Draft Selection: 1-7 (NHP 66+)
Percentage with at least 100 NHL games: 96%
,Percentage with 100+ games and 0.50+ Pts/G: 88%
Average Games Played: 638
Average Points/Game: 0.74
Now that we know where the scouts and stats align, let us investigate where they do not. Therefore, how do the results compare with a forward selected in the top 7 with a NHLP 65 or below? And how do they compare with a forward with a NHLP of 66+, that was selected between 8th and 30th overall?
Draft Selection: 1-7 (NHP 65-)
Percentage with at least 100 NHL games: 100%
Percentage with 100+ games and 0.50+ Pts/G: 46%
Average Games Played: 462
Average Points/Game: 0.48
Draft Selection: 8-30 (NHP 66+)
Percentage with at least 100 NHL games: 83%
Percentage with 100+ games and 0.50+ Pts/G: 67%
Average Games Played: 574
Average Points/Game: 0.58
In both scenarios, there is a drop-off in the percentage of forwards to reach at least 100 NHL games while maintaining a 0.50+ Pts/G. Forwards drafted in the top seven, who have a NHL score of 65 or less, are 48% less likely to maintain a 0.50+ Pts/G through their career, than compared with those forwards with a NHLP of 66 or greater. Meanwhile, for forwards selected between 8th and 30th, who have a NHLP score of 66 or greater, they are 24% less likely to maintain a 0.50+ Pts/G through their career, than compared with those forwards selected in the top seven overall, with a NHLP of 66 or greater.
Since, when scouts and stats do not align, there is a significant reduction in the likelihood of success in finding a quality forward, a team must take this into consideration when going outside the norm. By relying on the eye test and ignoring the stats, there is a good chance a team ends up with a bottom six forward who does not live up to the expectations of being a top end pick. Meanwhile, relying just on the stats and ignoring the scouts gives a team a better chance of selecting a top 6 forward (67% vs 46%), but it also increases their chances of selecting a player that does not reach 100 NHL games (17% vs 0%). Therefore, when you rely on scouts, a team is more likely to get an NHL forward out of the mix, while when you rely on stats, a team is more likely to get a quality forward. To ensure you get the best of both worlds, it is key that the scouts and stats are in agreement.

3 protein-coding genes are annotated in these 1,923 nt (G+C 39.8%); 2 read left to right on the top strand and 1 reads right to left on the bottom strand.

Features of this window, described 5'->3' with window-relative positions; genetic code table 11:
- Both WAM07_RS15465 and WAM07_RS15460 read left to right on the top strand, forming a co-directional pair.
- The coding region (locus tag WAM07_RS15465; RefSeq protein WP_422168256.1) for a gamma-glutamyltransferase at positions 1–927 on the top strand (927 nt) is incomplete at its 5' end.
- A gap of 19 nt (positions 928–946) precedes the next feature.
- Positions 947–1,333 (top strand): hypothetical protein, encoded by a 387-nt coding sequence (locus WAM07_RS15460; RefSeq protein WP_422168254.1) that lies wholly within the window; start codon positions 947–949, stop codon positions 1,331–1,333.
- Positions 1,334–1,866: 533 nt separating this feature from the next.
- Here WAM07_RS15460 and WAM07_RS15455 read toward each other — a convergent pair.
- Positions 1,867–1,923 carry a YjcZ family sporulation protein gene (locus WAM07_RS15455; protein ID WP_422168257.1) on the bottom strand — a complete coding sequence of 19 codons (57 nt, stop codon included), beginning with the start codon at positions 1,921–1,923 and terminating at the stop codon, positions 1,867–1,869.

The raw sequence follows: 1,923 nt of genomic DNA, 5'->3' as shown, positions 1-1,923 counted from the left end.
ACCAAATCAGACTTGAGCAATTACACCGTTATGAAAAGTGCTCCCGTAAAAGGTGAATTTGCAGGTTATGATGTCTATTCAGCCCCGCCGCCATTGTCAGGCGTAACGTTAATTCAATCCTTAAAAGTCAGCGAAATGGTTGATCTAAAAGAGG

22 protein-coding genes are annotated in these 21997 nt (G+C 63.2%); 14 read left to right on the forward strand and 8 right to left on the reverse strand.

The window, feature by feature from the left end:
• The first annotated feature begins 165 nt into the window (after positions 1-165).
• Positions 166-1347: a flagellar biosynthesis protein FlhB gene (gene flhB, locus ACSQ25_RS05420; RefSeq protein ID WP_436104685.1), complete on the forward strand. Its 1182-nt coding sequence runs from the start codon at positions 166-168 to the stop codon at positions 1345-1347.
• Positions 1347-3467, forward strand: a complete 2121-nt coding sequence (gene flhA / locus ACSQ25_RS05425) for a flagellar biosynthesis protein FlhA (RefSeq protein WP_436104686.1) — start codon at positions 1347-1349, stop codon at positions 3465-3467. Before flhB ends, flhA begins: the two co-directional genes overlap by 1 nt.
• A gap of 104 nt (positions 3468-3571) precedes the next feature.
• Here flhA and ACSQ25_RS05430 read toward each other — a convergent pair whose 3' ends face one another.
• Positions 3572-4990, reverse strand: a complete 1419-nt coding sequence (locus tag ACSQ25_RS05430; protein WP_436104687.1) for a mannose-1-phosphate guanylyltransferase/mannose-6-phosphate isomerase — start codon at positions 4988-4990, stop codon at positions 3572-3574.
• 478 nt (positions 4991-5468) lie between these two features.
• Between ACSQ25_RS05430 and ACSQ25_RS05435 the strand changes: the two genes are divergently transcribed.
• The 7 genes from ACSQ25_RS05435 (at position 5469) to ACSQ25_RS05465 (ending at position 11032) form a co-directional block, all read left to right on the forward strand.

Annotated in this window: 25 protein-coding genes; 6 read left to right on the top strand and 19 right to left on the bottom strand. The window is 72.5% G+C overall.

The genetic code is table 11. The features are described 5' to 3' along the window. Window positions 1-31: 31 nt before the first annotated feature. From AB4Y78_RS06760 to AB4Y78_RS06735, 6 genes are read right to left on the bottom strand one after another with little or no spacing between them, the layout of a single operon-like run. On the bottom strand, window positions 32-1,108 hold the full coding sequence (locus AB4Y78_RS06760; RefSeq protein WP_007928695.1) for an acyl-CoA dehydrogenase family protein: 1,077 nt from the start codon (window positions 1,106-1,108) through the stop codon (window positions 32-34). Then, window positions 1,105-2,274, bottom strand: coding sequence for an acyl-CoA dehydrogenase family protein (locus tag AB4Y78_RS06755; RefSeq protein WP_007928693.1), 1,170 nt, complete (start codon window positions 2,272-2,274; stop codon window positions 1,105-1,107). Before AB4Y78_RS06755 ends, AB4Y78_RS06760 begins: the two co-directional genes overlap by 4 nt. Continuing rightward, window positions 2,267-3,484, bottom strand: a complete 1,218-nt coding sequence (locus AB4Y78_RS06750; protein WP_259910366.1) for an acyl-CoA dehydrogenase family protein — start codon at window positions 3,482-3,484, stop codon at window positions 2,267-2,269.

HOW ABOUT THE REST
As for the other 69 forwards that are selected outside the top 7, with a NHLP less than 65, I could not find another example of where scouts and stats align. As a whole, 67% (46/69) played at least 100 NHL games, while 22% (15/69) of them played at least 100 games while maintaining a 0.50+ Pts/G or better. Of those 15 players that played at least 100 games while maintaining a 0.50+ Pts/G or better, 20% of them were selected between 8th and 17th overall, while 80% were selected between 18th and 30th overall. Clearly scouts are missing something in their scouting analysis, as demonstrated by the percentage of top 6 forwards sliding to the bottom of the first round. Therefore, when evaluating the effectiveness of a team’s ability to draft late in the first round, don’t forget to consider the fact that part of their success is due to the failures of those teams selecting above them.
Therefore, while we would like to see scouts and stats align all the time, when it comes to drafting CHL forwards in the first round, the only situation it occurs is with the top 7 selections. When it does occur, the results speak for themselves, as a team is all but guaranteed to select a top 6 forward. Meanwhile, for selections 8 through 30, there is room for improvement, as scouts and stats do not align often enough. With more reliance on statistical analysis, a team should be able to improve their draft selections by improving their chances of ending up with a top six forward. With improvements to this portion of draft analysis, one will expect time to see scouts and stats begin to collide more often. However, until than, the opportunity exists to take advantage of what the other teams are missing.